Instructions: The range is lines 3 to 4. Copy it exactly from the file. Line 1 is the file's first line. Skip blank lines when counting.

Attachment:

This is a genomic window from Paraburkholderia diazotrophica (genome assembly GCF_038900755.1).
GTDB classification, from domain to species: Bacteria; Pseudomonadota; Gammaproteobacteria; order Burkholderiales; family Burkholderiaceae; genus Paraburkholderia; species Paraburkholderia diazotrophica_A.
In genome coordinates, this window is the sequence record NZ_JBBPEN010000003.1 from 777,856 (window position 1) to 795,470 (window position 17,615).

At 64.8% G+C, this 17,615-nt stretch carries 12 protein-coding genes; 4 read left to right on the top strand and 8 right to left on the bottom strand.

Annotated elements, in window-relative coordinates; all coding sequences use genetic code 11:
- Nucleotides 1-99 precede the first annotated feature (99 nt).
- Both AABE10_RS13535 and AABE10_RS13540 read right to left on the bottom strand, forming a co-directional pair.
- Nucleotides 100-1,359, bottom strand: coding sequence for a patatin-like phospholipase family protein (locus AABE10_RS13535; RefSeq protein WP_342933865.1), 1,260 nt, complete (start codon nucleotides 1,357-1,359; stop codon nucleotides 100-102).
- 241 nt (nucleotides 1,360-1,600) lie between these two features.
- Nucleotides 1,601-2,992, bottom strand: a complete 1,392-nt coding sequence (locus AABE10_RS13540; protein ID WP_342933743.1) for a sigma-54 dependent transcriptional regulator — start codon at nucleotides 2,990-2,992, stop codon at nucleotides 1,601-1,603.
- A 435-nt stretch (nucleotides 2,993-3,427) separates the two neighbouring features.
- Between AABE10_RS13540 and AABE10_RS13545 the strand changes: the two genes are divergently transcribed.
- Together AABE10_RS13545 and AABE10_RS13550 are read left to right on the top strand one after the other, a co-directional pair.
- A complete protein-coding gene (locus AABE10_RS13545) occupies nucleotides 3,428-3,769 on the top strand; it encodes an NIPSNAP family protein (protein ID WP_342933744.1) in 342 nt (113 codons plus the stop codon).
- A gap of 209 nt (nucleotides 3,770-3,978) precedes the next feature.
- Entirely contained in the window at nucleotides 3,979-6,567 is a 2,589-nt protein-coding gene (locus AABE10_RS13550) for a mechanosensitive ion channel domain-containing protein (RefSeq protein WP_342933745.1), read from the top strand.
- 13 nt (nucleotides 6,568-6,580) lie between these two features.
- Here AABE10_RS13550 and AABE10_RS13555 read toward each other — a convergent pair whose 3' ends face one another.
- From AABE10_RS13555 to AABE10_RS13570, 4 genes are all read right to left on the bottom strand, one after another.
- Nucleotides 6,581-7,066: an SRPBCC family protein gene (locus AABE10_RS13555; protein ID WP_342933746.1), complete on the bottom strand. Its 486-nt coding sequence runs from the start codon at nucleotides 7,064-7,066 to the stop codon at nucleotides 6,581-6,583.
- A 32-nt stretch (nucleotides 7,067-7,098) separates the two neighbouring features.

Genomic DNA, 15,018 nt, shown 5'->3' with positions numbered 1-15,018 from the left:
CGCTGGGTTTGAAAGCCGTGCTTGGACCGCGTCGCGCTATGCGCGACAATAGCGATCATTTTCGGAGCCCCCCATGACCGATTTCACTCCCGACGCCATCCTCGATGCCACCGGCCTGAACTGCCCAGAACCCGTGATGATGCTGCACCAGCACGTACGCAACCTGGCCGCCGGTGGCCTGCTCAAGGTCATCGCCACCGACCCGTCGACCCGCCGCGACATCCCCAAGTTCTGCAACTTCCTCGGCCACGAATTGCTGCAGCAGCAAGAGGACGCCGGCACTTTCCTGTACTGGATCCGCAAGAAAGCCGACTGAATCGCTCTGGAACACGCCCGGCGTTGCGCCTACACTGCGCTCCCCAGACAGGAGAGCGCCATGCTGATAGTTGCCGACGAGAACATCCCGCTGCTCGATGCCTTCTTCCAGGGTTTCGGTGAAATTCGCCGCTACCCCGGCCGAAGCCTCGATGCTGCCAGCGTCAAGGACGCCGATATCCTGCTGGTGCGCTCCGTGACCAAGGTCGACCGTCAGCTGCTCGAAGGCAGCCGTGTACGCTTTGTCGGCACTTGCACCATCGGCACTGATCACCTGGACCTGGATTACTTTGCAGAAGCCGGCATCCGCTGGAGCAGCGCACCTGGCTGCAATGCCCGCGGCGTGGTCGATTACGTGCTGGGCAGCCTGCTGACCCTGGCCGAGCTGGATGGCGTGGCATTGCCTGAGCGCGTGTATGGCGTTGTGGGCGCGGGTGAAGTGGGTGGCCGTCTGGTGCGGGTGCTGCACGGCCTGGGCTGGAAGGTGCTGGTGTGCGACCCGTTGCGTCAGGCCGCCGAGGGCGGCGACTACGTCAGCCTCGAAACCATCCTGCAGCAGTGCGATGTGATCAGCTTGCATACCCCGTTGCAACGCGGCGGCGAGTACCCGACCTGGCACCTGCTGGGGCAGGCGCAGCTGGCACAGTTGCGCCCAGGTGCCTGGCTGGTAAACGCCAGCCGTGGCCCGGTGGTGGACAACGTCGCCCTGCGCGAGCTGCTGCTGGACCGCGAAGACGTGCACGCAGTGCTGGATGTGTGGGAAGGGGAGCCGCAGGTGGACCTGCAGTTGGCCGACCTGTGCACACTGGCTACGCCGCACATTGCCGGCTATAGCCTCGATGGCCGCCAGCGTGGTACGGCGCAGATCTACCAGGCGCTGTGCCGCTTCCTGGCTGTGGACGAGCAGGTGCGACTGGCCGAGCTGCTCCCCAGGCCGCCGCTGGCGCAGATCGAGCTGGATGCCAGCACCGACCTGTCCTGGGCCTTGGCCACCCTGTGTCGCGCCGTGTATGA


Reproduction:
In genome coordinates, this window is the sequence record NZ_JBBPEN010000003.1 from 777,856 (window position 1) to 795,470 (window position 17,615).

At 64.8% G+C, this 17,615-nt stretch carries 12 protein-coding genes; 4 read left to right on the top strand and 8 right to left on the bottom strand.